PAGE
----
Source: USA Today
Beijing, October 21, 2015
In the latest sign of warming ties between Moscow and Beijing, the Russian Orthodox Church ordained its first Chinese priest in 60 years, with the blessing of China's atheist, Communist rulers.
The rare move in the politically sensitive area of religion, which is tightly regulated in China, underscores how the two nations have moved closer at a time when each faces growing friction with the United States.
Yu Shi, a former banker also known as Aleksandr from the northeastern city of Harbin, took his vows at a ceremony in a church in St. Petersburg, Russia, this month following three years of training in a seminary there, church spokesman Dmitry Petrovsky told USA TODAY.
A video of the event posted on social media shows Yu, dressed in white robes, entering the Church of St. John the Evangelist in a procession of ornately dressed clergymen and speaking Chinese as he vows to devote his life to God.
He then kneels before a bishop in gold brocade who asks the congregation to pray “that the Holy Spirit and the grace of God descend ” on Yu, 42, who is married and has one daughter.
Petrovsky said Yu’s ordination was carried out with the full knowledge of China’s Communist authorities and that Yu would be allowed to work in the mainland when he completes his education.
“He will serve in the Church of the Protection of the Mother of God in Harbin,” Petrovsky said. China’s Religious Affairs Bureau declined to comment.
The ordination follows major deals signed by Russia and China on gas, aerospace and infrastructure in the last two years, as they find a common interest in opposing what they consider American hegemony in world affairs.
Vladimir Putin and Chinese President Xi Jinping also appear to enjoy a good personal relationship, having met over a dozen times in the last three years.
“It’s possible Putin asked this as a personal favor from Xi. It says nothing about religious freedom in China,” said Yang Fenggang, director of the Center on Religion and Chinese Society at Purdue University. “If China and Russia were not this close, the process would be more difficult.”
The Russian Orthodox Church has undergone a huge revival since the collapse of theSoviet Union in 1991, and despite his background as an atheist KGB officer, Putin has crafted an image of himself as defender of the faith.
In China, however, where the ruling Communist Party is still officially atheist, religion is a more complicated and controversial issue.
Though the Chinese constitution technically allows people to worship as they want, in reality, spiritual life is highly restricted, with the government recognizing only five national religions: Buddhism, Taoism, Islam, Protestantism and Catholicism. (The number of Christians range from 30 million, according to the government's Academy of Social Sciences to 70 million, according to the Pew Center.)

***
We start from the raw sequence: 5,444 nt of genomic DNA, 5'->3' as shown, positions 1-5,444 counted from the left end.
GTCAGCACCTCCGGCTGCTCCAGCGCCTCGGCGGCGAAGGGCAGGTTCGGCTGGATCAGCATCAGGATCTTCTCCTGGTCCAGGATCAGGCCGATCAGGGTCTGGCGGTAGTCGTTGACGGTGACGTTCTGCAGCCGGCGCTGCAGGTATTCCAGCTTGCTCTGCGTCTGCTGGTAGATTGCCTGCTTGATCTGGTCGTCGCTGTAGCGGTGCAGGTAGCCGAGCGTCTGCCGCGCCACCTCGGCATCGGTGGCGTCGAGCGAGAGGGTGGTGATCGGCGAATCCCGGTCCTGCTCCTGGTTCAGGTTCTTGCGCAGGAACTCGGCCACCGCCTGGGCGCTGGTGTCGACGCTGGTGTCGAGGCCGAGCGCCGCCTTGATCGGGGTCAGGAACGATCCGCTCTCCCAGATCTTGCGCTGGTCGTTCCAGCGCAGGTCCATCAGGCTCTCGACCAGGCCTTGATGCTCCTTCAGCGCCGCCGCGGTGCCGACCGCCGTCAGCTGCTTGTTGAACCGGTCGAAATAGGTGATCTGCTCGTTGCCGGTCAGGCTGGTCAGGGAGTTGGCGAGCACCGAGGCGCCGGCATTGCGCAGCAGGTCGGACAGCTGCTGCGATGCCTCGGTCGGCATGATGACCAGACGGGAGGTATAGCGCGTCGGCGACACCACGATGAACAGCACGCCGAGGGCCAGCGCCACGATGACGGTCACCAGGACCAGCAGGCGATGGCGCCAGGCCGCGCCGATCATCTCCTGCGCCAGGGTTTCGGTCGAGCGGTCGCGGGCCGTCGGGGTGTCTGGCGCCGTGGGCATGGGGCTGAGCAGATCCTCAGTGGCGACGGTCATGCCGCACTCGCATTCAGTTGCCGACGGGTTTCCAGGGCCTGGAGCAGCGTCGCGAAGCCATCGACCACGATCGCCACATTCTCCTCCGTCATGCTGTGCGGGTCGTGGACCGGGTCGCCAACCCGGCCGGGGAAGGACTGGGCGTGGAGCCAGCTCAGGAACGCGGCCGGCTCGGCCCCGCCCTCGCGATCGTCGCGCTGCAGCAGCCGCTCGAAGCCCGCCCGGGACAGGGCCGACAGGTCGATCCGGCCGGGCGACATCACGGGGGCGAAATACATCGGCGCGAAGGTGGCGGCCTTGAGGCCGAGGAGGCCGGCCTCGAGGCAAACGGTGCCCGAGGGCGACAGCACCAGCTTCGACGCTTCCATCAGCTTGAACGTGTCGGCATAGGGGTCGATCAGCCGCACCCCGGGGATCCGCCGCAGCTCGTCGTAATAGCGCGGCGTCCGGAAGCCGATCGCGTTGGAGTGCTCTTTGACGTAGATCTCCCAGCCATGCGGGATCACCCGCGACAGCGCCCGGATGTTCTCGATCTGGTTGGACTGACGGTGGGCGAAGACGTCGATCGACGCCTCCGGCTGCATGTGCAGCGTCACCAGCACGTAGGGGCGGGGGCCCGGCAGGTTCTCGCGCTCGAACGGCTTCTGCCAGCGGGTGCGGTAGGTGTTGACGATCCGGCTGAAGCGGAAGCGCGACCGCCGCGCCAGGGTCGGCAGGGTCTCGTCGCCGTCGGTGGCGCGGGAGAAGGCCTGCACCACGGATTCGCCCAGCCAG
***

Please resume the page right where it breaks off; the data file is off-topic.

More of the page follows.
Those religions are governed — and their clergy normally appointed — by state-controlled organizations such as the Chinese Patriotic Catholic Association, which is independent of the Vatican.
Still, millions of people worship independently of those bodies, often in secret. In recent years, underground religious communities have come under increased scrutiny and harassment, according to human rights groups and the U.S. government.
Restrictions also have been tightened on state-approved religions, especially in the eastern province of Zhejiang, where hundreds of churches have been demolished or had their crosses removed in the last two years.
The Russian Orthodox Church says its Chinese arm — known as the Orthodox Church in China — has been exempt from overt crackdowns because its numbers are small, and it has legal protection as an “ethnic minority religion” in the provinces of Heilongjiang, Xinjiang and Inner Mongolia.
The Church says there are about 15,000 Chinese members and thousands more Russians living here, though Chinese estimates of practicing citizens is only a few thousand.
Still, its existence in China has not been easy. It received no support from Moscow in the Soviet era. During China’s 1966-76 Cultural Revolution, its clergymen were persecuted and almost all of its assets seized. The church’s onion-domed St. Sophia Cathedral in Harbin, built in 1907 after the completion of the Trans-Siberian Railway, is a museum today.
The church where Yu will work is a smaller one built in the 1930s. The last Orthodox Chinese priest died in 2000, and until Yu’s ordination there had been no one to carry out baptisms, marriages or funerals.
Believers say they initially kept the faith by listening to recordings of services sent from Russia and that more recently they have been able to access information and liturgies over the Internet.
Nothing, however, can substitute for having a priest who can communicate with them in Chinese. “The last 15 years were very difficult. It felt like our community was dying,” said Lyudmila Yuan, an Orthodox follower from Harbin.
While many Chinese Orthodox take Russian Christian names, they are Chinese citizens and often come from ethnic groups, like the Evenks, whose homeland straddles China’s border with Siberia.
Some, however, trace their roots back to the first practitioners of orthodoxy in China — a group of 50 Cossacks from the fort of Albazin on the Amur River who surrendered to Qing forces in 1685 and moved to Beijing. They became known as the Albazinians.
The church is hopeful that having negotiated Yu’s ordination, it can now train more Chinese priests and eventually gain national recognition.
Chinese experts say that is always likely to be a pipe dream because the Communist Party will only recognize faiths with millions of followers.
“It is not logical, but it is the way it is,” said Zhang Baichun, director of the Russian Cultural Research Center at Beijing Normal University.